Our food is an exploration of place, tradition, and change, an attempt to answer this question: what would regional northeast cuisine look like? Unlike southern food, which has a strong and identifiable tradition (several, actually), the food of New York, the Catskills, and the Hudson River Valley has been continually reinterpreted by a dozens of different cultures. What we have had consistently is an amazing region for growing vegetables and livestock, an abundant supply of fish and oysters and mushrooms and maple syrup. At Parish Hall, we take advantage of this abundance with one eye on the various traditions of the area and another on the exciting neighborhood we cook and serve in and try to find food that expresses its place and its time.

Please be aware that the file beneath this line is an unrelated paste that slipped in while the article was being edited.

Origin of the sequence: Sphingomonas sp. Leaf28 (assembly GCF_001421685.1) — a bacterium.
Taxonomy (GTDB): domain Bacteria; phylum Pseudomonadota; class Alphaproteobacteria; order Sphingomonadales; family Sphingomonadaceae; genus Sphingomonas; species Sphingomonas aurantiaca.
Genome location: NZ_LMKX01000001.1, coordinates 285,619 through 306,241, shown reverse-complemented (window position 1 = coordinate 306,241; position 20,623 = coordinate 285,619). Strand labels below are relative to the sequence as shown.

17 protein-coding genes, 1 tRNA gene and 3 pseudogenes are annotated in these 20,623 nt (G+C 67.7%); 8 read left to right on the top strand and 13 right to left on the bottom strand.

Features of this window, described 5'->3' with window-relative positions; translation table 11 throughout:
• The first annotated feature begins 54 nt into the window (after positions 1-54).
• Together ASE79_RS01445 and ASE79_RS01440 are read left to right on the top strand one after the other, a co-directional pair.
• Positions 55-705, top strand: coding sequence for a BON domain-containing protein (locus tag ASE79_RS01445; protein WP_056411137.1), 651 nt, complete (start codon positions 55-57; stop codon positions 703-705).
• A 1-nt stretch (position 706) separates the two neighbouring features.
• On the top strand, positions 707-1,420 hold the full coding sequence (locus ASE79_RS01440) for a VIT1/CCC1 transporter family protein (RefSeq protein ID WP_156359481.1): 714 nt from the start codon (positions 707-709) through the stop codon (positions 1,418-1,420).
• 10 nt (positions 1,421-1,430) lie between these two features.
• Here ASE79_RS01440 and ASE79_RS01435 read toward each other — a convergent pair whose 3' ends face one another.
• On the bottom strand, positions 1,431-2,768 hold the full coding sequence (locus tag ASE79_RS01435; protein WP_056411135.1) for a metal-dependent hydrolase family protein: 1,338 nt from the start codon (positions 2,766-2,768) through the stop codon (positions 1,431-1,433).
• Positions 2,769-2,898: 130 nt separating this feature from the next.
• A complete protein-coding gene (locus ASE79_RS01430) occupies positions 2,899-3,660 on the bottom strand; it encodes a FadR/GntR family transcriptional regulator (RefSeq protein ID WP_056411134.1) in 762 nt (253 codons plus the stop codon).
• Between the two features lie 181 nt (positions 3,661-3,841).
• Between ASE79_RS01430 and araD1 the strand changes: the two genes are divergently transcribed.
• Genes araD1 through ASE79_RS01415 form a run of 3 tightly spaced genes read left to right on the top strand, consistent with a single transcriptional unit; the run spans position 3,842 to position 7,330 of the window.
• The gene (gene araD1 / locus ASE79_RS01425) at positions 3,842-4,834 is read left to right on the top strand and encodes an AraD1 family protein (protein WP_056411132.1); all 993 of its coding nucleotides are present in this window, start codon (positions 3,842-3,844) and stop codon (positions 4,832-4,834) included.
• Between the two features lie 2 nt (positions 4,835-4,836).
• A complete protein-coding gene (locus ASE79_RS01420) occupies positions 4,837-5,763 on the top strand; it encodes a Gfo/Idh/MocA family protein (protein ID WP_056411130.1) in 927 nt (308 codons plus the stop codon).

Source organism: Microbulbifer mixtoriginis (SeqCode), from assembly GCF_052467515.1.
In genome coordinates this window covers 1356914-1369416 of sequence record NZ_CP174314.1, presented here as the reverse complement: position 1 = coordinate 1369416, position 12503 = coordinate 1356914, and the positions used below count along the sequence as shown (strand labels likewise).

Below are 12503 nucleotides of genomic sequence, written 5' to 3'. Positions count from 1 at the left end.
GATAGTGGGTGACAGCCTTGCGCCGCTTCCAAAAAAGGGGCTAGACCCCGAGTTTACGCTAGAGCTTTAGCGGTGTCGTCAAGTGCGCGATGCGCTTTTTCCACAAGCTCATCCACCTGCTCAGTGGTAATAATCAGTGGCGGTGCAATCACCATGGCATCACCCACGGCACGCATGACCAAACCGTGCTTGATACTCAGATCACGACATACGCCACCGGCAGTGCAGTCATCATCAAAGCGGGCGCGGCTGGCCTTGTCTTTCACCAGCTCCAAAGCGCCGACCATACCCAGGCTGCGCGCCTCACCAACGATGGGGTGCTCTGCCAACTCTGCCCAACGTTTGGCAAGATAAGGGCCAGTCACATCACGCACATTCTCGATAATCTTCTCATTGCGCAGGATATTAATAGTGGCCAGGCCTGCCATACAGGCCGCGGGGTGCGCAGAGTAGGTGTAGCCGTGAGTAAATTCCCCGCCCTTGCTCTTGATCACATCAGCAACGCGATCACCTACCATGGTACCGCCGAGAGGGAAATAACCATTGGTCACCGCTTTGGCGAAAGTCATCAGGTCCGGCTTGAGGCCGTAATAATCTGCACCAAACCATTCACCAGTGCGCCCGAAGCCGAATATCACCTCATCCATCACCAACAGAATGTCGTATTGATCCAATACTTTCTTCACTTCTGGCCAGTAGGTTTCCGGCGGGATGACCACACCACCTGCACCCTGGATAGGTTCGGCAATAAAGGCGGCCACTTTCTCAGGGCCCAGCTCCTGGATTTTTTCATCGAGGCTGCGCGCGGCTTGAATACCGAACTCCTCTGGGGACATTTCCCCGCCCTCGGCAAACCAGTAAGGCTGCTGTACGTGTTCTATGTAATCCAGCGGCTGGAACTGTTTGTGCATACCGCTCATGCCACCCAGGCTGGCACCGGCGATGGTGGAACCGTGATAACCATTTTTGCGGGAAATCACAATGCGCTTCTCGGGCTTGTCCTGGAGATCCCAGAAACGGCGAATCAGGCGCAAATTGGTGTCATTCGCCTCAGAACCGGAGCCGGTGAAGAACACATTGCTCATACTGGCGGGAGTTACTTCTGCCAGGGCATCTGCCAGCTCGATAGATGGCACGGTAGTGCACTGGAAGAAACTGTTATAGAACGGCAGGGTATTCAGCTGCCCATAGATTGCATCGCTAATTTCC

To build the setting for this food, we’ve worked with a strong team of designers and builders to create a space that feels light, clean, modern, and open, a space that suggests possibility. We used materials that reflected the region—lots of maple, hints of bluestone. We thought about the places in the neighborhood that felt most enlivening to us, like galleries and the open space along the waterfront. And we thought about the kinds of refuge a restaurant can provide and sought to make one that gave people a place to come and spend an hour or two with people they cared about, where they could eat and relax and, after they were done, leave feeling restored and inspired.